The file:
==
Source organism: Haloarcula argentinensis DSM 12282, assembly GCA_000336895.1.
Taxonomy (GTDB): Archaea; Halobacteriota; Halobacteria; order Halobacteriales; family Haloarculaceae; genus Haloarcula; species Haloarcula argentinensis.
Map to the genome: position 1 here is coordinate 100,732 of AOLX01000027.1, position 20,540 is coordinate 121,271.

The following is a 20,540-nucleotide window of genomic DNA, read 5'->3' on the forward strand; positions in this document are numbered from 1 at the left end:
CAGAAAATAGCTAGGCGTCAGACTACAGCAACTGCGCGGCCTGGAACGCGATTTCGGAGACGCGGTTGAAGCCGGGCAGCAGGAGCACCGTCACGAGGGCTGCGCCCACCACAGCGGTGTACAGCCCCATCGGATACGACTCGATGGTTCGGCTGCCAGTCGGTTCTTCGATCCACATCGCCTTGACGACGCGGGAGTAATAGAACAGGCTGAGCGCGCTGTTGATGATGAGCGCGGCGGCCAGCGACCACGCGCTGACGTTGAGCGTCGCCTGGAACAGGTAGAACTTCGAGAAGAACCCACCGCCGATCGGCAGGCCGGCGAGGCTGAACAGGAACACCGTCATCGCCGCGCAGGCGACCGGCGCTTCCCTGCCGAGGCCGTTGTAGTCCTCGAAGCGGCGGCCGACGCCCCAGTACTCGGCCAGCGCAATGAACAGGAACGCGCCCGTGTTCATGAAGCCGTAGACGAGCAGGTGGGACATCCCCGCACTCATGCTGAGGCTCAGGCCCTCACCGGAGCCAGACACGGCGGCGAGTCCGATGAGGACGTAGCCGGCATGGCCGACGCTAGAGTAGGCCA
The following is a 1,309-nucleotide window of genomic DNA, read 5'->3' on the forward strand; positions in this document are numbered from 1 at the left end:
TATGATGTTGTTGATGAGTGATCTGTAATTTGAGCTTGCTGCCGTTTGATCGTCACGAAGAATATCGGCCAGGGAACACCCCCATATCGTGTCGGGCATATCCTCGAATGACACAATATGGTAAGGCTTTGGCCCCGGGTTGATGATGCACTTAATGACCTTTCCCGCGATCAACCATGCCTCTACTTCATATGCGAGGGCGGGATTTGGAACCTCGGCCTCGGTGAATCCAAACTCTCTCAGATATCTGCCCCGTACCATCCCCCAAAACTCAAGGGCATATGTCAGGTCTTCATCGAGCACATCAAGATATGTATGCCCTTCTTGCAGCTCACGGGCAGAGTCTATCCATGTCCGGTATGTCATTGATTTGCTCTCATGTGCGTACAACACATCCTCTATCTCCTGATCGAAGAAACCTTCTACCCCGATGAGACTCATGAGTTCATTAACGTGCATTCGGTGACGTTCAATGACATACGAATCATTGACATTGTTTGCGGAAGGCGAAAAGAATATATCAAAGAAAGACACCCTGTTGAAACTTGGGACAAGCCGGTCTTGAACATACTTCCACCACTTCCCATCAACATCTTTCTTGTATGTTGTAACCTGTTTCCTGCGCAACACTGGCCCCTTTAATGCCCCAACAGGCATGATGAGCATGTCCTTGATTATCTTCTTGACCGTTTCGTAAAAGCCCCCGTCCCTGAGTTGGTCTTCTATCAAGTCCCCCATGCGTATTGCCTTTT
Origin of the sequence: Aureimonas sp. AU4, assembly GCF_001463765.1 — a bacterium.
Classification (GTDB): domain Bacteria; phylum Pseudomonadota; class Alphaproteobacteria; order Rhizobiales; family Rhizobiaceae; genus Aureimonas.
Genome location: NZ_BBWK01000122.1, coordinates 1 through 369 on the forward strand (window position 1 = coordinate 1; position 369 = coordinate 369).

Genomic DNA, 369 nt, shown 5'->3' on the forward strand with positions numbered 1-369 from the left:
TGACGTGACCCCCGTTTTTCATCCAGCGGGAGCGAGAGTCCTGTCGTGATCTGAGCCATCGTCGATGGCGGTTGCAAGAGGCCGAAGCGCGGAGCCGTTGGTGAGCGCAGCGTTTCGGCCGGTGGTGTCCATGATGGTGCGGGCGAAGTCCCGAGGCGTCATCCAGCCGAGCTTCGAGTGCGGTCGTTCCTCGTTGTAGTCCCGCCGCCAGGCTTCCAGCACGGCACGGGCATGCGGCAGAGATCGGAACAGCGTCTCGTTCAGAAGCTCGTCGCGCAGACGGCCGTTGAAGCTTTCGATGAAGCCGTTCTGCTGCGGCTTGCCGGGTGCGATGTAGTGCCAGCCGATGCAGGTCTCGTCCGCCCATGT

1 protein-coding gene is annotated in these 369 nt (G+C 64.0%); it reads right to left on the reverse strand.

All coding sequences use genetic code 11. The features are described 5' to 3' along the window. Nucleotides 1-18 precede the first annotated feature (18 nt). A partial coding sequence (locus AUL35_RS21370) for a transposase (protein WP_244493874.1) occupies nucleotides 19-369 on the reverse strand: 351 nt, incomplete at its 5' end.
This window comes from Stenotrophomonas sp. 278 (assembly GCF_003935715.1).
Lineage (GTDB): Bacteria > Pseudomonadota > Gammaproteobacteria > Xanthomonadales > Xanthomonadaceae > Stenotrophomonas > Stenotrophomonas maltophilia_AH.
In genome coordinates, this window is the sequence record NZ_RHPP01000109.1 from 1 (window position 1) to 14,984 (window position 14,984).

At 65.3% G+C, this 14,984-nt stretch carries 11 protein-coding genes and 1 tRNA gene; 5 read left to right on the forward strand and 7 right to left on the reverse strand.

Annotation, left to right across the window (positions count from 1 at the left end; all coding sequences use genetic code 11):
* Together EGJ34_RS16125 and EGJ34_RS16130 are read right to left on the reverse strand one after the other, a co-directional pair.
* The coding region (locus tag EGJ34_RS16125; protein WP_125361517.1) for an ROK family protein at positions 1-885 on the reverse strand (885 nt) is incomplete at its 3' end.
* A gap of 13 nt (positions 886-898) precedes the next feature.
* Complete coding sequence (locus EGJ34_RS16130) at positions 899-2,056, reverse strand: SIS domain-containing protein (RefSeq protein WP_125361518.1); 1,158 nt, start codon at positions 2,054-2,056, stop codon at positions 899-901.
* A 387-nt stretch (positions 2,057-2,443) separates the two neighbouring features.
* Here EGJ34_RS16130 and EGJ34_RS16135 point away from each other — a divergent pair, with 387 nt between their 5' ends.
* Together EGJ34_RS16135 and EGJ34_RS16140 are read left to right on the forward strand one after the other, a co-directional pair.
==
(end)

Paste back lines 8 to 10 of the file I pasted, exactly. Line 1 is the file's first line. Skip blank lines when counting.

Origin of the sequence: Aureimonas sp. AU4, assembly GCF_001463765.1 — a bacterium.
Classification (GTDB): domain Bacteria; phylum Pseudomonadota; class Alphaproteobacteria; order Rhizobiales; family Rhizobiaceae; genus Aureimonas.
Genome location: NZ_BBWK01000122.1, coordinates 1 through 369 on the forward strand (window position 1 = coordinate 1; position 369 = coordinate 369).